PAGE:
The Fate of the Mandibular Reconstruction Plate

J Craniofac Surg. 2019 Mar/Apr;30(2):e97-e101. doi: 10.1097/SCS.0000000000004920.

Abstract

To preserve the continuity of the mandible after resection or traumatic bone loss, the defect is usually reconstructed with a bone graft fixed by a reconstruction plate. The fate of these plates is the objective of this study. Twenty-three patients (4 females and 19 males) required a reconstructive procedure to restore the discontinuity defect in the mandible by a mandibular reconstruction plate. Postoperative follow-up was performed to assess the outcomes of these plates. The mean age of the patients was 28.22 years. The most common cause of the discontinuity defect was bullet injury. The mean follow-up period was 3.65 years. The most common postoperative complication was the surgical site infection. The reconstruction plate of the mandible is associated with long-term success and body acceptance in the hands of an experienced surgeon.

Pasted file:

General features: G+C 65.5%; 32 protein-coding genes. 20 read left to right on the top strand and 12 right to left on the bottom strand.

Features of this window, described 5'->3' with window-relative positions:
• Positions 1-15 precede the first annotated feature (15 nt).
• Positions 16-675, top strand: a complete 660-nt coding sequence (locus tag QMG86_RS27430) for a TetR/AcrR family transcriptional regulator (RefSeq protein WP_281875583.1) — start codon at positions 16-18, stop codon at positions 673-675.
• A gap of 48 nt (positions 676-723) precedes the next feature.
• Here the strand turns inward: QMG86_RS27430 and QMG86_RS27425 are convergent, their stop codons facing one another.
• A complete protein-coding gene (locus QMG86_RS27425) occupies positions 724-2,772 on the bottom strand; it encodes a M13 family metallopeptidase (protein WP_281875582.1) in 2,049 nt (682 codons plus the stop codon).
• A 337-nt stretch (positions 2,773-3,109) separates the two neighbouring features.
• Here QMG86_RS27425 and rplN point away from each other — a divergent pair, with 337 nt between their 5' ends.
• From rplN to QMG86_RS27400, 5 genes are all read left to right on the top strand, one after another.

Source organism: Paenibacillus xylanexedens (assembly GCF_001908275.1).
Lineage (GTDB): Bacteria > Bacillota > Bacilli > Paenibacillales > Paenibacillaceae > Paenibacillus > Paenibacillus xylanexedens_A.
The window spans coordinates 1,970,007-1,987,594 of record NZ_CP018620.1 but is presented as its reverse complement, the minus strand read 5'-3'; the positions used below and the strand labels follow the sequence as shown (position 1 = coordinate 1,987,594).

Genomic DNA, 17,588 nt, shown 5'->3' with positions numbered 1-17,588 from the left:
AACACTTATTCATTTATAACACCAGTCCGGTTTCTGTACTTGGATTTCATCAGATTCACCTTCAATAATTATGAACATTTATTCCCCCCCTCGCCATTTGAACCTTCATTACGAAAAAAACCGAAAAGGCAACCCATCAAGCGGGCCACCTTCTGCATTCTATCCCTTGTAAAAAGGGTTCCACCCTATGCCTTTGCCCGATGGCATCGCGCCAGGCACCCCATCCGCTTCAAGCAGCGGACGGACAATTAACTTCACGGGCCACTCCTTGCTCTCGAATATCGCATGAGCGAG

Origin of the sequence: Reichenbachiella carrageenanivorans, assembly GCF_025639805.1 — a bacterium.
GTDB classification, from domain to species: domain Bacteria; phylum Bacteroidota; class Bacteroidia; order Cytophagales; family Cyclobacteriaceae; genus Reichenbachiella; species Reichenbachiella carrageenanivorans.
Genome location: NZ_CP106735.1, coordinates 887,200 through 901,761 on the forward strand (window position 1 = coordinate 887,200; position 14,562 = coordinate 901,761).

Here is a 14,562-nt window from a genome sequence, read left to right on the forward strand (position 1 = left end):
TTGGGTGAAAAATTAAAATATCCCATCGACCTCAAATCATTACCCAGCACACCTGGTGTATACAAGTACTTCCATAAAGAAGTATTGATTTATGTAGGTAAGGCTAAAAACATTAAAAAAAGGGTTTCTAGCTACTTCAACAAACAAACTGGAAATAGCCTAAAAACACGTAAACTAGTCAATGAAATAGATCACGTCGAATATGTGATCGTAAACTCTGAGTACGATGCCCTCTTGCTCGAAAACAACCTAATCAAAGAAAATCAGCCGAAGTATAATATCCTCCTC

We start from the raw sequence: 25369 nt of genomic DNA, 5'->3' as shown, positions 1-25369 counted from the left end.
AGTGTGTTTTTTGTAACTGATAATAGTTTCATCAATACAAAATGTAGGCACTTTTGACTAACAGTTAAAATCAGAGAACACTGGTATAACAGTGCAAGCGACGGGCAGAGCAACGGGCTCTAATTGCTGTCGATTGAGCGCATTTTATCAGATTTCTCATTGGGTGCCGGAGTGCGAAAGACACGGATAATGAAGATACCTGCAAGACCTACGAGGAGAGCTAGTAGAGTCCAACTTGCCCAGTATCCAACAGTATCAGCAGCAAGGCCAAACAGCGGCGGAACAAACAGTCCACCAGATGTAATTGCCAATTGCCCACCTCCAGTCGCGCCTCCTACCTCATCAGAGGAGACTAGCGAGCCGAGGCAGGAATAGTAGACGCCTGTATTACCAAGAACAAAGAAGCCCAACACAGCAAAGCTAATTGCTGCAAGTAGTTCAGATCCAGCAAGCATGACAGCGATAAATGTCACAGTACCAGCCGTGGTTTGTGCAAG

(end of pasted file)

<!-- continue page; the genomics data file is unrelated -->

MeSH terms

  • Adult
  • Bone Plates / adverse effects*
  • Bone Transplantation* / adverse effects
  • Bone Transplantation* / instrumentation
  • Bone Transplantation* / methods
  • Female
  • Follow-Up Studies
  • Humans
  • Iraq / epidemiology
  • Male
  • Mandible / surgery
  • Mandibular Injuries / surgery*
  • Mandibular Reconstruction* / adverse effects
  • Mandibular Reconstruction* / instrumentation
  • Mandibular Reconstruction* / methods
  • Retrospective Studies
  • Surgical Wound Infection* / diagnosis
  • Surgical Wound Infection* / epidemiology
  • Surgical Wound Infection* / etiology